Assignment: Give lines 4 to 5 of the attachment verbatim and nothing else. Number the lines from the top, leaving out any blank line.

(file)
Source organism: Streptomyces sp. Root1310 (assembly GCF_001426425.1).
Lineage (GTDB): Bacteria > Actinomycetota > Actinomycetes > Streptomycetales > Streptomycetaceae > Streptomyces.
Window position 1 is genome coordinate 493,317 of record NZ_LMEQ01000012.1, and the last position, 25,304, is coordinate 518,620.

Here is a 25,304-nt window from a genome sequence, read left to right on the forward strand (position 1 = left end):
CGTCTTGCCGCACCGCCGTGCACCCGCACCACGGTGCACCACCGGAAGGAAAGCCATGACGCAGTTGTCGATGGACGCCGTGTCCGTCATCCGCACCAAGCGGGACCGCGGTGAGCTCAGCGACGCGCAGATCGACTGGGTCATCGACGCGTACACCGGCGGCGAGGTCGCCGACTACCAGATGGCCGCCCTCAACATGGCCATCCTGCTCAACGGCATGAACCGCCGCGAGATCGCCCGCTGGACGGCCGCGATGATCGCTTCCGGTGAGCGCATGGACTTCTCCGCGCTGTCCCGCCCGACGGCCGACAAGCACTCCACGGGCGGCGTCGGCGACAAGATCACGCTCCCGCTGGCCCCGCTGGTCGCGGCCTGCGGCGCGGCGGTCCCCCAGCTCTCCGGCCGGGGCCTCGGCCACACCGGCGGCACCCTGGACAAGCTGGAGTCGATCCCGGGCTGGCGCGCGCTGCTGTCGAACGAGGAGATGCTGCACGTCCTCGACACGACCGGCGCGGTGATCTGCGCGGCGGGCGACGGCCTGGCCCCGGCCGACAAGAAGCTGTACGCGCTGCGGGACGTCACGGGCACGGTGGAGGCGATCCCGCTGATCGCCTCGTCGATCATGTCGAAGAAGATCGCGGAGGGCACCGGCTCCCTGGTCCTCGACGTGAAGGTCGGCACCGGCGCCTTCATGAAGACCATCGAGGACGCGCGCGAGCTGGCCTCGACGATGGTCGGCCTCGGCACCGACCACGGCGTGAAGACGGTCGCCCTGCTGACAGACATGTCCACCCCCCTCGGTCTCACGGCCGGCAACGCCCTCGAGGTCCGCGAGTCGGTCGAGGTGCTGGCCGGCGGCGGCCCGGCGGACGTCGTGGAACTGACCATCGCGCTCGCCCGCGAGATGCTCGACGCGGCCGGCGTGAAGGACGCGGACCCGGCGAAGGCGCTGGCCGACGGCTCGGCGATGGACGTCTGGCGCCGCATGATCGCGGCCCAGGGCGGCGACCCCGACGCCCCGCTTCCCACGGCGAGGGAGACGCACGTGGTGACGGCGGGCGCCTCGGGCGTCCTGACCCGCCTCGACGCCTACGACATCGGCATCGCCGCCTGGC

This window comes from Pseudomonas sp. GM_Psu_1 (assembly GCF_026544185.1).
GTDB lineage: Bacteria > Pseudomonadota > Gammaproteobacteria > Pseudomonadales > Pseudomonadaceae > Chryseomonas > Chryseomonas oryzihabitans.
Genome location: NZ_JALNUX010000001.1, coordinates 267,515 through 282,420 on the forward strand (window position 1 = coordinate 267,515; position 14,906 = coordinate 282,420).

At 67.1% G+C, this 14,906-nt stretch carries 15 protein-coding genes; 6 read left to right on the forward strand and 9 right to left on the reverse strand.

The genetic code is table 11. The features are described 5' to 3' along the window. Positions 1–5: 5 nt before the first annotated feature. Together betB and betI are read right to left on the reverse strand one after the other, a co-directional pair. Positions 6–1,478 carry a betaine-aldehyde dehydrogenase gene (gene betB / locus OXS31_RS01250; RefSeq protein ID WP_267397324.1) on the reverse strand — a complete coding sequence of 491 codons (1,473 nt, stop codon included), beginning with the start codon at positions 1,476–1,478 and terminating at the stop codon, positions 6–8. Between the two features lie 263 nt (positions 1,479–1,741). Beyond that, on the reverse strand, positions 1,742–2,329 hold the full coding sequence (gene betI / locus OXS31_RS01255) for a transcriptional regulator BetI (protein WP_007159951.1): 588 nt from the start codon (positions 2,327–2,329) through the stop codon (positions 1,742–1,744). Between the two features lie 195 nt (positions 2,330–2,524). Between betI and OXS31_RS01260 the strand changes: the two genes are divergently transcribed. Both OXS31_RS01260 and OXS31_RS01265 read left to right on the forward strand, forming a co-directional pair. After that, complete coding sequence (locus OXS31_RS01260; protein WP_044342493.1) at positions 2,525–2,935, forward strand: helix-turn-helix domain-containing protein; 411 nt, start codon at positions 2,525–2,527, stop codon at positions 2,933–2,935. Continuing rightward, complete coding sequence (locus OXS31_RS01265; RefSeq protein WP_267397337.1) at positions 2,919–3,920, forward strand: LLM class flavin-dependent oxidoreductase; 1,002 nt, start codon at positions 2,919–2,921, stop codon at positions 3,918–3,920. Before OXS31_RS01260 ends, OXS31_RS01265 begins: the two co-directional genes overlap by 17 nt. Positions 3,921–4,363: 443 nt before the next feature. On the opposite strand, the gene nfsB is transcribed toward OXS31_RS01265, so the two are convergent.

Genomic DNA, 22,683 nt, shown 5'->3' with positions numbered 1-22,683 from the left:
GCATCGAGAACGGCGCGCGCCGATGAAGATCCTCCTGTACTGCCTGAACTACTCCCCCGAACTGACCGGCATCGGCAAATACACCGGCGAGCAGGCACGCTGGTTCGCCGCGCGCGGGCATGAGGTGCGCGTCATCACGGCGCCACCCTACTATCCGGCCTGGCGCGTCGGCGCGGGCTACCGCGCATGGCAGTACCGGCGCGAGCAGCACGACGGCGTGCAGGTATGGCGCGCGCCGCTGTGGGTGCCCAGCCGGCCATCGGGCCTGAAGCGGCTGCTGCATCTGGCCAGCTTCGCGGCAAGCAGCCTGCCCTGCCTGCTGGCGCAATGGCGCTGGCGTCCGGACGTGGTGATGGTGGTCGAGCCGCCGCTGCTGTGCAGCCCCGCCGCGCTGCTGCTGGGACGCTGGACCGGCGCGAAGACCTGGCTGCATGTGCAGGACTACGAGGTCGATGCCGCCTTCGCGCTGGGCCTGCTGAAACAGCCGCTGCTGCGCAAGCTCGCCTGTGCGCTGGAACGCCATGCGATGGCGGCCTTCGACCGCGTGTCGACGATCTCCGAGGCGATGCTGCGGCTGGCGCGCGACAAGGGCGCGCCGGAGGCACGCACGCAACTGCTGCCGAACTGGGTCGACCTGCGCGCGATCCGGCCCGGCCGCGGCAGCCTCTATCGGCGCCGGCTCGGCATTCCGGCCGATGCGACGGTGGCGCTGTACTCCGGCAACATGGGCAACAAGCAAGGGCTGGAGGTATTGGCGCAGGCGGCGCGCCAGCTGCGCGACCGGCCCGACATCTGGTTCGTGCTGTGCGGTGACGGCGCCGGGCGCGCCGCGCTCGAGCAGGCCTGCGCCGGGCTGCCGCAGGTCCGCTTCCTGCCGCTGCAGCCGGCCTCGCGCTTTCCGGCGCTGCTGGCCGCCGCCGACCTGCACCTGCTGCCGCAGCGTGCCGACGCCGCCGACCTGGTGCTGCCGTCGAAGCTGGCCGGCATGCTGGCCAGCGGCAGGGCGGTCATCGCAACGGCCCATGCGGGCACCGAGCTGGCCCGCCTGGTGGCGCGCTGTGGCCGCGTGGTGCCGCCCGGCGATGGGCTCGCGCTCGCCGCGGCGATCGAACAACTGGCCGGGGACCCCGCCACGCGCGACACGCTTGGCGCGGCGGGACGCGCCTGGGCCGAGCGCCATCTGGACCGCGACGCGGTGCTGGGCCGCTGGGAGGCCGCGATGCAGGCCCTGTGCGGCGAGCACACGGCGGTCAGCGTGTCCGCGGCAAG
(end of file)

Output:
Here is a 25,304-nt window from a genome sequence, read left to right on the forward strand (position 1 = left end):
CGTCTTGCCGCACCGCCGTGCACCCGCACCACGGTGCACCACCGGAAGGAAAGCCATGACGCAGTTGTCGATGGACGCCGTGTCCGTCATCCGCACCAAGCGGGACCGCGGTGAGCTCAGCGACGCGCAGATCGACTGGGTCATCGACGCGTACACCGGCGGCGAGGTCGCCGACTACCAGATGGCCGCCCTCAACATGGCCATCCTGCTCAACGGCATGAACCGCCGCGAGATCGCCCGCTGGACGGCCGCGATGATCGCTTCCGGTGAGCGCATGGACTTCTCCGCGCTGTCCCGCCCGACGGCCGACAAGCACTCCACGGGCGGCGTCGGCGACAAGATCACGCTCCCGCTGGCCCCGCTGGTCGCGGCCTGCGGCGCGGCGGTCCCCCAGCTCTCCGGCCGGGGCCTCGGCCACACCGGCGGCACCCTGGACAAGCTGGAGTCGATCCCGGGCTGGCGCGCGCTGCTGTCGAACGAGGAGATGCTGCACGTCCTCGACACGACCGGCGCGGTGATCTGCGCGGCGGGCGACGGCCTGGCCCCGGCCGACAAGAAGCTGTACGCGCTGCGGGACGTCACGGGCACGGTGGAGGCGATCCCGCTGATCGCCTCGTCGATCATGTCGAAGAAGATCGCGGAGGGCACCGGCTCCCTGGTCCTCGACGTGAAGGTCGGCACCGGCGCCTTCATGAAGACCATCGAGGACGCGCGCGAGCTGGCCTCGACGATGGTCGGCCTCGGCACCGACCACGGCGTGAAGACGGTCGCCCTGCTGACAGACATGTCCACCCCCCTCGGTCTCACGGCCGGCAACGCCCTCGAGGTCCGCGAGTCGGTCGAGGTGCTGGCCGGCGGCGGCCCGGCGGACGTCGTGGAACTGACCATCGCGCTCGCCCGCGAGATGCTCGACGCGGCCGGCGTGAAGGACGCGGACCCGGCGAAGGCGCTGGCCGACGGCTCGGCGATGGACGTCTGGCGCCGCATGATCGCGGCCCAGGGCGGCGACCCCGACGCCCCGCTTCCCACGGCGAGGGAGACGCACGTGGTGACGGCGGGCGCCTCGGGCGTCCTGACCCGCCTCGACGCCTACGACATCGGCATCGCCGCCTGGC